Are You Tasting the Pith? - 5th September 04
A bit of a departure this week. Rather than writing about drinking, I'm writing about reading about drinking.
Iain Banks' travelogue of the search for the perfect dram is hugely enjoyable. There's no doubt that the big man can write a bit, and he seems to know his subject matter beyond the usual "as a Scotsman, he knows something about whisky" blurb on the back cover. And the glee that any of us would feel at being asked to undertake an assignment like this (being paid to do something you love) shines through in the prose and structure of the book.
I say in the structure, because as well as letting himself revel in the joy of the job at hand, Mr. Banks gets bogged down with a running commentary on the Gulf War II. These inserts do help to place the narrative in time and, to a certain extent, space, but are sadly so irrelevant to the main thrust of the story that they merely jarr whenever they crop up. I know that these issues are important, but the attempt to salve the conscience of an extended jolly around Scotland in wartime by including a social commentary seems crude, to say the least. An expansion of his forays into Scottish history might have been more relevant and enjoyable.
However, that's not to say that this isn't a thoroughly enjoyable book - it is. Knowing that 350 pages of prose about him just sampling whisky might drag a bit, the journey is lifted with the inclusion of old friends, reminiscences and (my favourite) the modes of transport used to visit the distilleries. The fleet is large, and covers all modes of private transport. Bikes, planes, boats and automobiles all feature, providing another irony; the war that he repeatedly discourses on is about oil, and the use of a BMW M5 or a 'chipped' (souped-up) Land Rover as methods of transport is neither apposite nor, by his criteria, politically correct. It comes as a surprise that he doesn't occasionally use a high horse to reach the remoter producers. These issues are less important to me than to him, but again, it slightly undermines the occasional sanctimony of the "war inserts".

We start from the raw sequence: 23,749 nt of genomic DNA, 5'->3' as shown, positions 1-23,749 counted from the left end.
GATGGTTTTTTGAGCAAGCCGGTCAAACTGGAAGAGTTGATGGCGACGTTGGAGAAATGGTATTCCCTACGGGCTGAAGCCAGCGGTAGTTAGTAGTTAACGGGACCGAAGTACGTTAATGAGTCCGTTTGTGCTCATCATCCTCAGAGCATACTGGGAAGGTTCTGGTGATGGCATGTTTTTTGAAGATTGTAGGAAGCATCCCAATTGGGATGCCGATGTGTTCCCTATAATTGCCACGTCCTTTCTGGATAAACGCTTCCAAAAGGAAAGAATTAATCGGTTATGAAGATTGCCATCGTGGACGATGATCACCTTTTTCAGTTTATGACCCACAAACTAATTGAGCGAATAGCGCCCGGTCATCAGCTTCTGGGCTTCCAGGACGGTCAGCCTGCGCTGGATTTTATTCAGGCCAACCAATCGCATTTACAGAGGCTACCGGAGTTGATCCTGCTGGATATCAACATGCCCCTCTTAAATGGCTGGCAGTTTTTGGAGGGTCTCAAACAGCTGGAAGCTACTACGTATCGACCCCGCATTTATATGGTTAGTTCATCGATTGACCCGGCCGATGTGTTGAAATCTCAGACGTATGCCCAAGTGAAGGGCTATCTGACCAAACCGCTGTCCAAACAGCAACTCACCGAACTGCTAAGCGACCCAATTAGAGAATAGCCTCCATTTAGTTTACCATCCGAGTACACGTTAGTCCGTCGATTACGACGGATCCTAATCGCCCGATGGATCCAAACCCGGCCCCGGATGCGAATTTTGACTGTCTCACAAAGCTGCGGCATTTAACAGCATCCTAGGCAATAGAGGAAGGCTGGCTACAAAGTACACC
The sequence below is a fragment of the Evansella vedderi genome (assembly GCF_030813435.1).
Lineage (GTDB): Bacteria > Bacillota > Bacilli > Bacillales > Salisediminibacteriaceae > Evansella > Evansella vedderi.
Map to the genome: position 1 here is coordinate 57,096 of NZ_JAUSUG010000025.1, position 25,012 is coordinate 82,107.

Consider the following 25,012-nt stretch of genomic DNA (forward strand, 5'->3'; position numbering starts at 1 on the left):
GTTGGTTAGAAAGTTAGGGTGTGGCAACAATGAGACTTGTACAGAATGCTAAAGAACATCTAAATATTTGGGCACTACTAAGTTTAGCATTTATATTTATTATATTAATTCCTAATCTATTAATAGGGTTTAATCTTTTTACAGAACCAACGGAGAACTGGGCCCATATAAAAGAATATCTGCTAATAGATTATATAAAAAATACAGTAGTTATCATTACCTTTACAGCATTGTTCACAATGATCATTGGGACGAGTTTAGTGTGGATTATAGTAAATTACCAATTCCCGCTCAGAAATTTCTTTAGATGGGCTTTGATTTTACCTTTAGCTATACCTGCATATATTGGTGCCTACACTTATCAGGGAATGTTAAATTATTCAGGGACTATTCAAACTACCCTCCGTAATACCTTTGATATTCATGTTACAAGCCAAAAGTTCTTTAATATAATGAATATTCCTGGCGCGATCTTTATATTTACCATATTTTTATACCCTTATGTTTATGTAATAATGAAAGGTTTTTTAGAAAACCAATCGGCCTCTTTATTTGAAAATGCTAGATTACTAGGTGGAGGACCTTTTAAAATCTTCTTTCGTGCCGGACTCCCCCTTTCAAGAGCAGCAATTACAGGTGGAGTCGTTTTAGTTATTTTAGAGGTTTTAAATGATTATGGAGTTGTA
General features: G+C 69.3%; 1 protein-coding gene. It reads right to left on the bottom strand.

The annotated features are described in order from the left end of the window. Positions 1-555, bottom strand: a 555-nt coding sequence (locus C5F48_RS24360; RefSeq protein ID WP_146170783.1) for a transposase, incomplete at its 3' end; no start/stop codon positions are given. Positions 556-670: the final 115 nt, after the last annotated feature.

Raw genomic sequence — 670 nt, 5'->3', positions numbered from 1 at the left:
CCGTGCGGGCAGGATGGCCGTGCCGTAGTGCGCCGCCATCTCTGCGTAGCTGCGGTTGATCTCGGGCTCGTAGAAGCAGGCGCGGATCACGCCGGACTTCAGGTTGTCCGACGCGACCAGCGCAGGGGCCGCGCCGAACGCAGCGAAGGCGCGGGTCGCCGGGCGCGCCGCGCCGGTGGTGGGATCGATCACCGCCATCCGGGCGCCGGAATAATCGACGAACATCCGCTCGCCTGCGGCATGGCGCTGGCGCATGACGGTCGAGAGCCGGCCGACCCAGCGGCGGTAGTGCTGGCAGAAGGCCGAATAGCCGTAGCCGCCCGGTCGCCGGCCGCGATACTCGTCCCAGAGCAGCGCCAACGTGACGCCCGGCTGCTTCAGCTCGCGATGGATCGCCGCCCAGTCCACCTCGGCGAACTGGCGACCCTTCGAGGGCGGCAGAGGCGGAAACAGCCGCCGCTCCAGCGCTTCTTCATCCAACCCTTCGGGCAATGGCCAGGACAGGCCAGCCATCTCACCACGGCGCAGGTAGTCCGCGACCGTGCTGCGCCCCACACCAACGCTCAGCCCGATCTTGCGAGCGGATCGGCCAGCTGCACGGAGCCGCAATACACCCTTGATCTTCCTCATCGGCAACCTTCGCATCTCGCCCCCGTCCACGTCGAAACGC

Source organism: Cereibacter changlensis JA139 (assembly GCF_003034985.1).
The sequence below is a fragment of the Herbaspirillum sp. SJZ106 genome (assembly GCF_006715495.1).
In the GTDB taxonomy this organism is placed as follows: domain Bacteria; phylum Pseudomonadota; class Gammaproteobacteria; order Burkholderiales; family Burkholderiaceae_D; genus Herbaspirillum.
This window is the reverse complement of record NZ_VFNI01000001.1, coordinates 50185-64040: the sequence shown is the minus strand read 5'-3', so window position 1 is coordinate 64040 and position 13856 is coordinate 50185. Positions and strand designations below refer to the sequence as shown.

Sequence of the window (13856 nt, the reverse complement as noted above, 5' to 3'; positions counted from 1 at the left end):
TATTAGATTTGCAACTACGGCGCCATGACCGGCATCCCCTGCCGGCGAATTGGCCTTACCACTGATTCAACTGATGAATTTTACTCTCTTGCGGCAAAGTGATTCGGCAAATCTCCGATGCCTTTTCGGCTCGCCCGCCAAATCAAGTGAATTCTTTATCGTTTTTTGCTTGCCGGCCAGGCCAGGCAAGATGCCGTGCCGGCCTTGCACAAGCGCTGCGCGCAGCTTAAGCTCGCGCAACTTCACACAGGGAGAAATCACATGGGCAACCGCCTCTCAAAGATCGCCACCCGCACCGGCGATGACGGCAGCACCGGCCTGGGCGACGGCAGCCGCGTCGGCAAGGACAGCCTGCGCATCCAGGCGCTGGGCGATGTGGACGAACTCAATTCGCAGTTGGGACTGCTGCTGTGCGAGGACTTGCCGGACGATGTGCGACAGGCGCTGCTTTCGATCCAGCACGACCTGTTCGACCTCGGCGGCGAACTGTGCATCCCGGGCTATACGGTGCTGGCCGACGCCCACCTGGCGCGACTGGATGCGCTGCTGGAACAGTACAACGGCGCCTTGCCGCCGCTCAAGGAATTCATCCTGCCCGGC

But back to the drink. The search for the perfect dram does eventually narrow the hunt to one whisky. Don't worry, I'm not going to spoil the book by telling you how it ends (although if you're that desparate, email me), and although the final decision came as a surprise to me, I was convinced enough by the thoroughness of Mr Banks' methodology and experience that I will pick up a bottle of his favourite at the earliest opportunity.
By way of conclusion, one superb moment that sticks in my mind is when he discovers exactly how big a dram is. A distillery guide suggest that this arbitrary and imaginary unit should be "a measure that is equally pleasing to the guest and the host". Indeed, the journey of the book is as enjoyable as a good dram itself - sometimes warming, occasionally a little harsh, but usually enjoyable, and providing a cosy glow after a while.
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